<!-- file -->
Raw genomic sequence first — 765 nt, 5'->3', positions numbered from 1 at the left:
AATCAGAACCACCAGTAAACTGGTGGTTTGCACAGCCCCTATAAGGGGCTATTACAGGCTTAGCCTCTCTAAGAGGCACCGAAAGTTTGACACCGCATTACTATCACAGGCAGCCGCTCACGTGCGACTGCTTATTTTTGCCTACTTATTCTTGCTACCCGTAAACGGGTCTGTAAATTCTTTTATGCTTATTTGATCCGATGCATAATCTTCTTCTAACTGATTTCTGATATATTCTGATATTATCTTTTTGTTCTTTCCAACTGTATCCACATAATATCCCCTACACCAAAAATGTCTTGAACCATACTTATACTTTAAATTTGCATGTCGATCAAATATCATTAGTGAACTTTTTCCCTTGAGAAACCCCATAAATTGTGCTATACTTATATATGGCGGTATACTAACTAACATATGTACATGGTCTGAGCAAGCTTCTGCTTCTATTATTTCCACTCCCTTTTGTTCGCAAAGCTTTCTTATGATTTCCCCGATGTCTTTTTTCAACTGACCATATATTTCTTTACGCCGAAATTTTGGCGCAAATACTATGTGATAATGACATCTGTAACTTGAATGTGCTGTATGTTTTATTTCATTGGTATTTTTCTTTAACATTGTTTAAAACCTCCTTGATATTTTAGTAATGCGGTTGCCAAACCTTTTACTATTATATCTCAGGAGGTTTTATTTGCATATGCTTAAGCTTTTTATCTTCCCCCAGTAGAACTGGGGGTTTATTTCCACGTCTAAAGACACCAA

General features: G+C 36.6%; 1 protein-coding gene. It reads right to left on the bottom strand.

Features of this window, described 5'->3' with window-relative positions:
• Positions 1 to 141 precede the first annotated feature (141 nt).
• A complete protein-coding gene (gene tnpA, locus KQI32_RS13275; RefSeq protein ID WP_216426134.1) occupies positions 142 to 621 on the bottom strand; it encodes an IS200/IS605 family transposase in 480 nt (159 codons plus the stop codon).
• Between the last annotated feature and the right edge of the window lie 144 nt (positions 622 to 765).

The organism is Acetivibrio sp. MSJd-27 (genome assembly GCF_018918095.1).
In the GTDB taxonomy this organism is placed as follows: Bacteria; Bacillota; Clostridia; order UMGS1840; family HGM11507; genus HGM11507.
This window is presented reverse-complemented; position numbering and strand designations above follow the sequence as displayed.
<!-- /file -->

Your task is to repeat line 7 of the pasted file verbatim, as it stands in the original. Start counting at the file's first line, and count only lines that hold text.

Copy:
• Between the last annotated feature and the right edge of the window lie 144 nt (positions 622 to 765).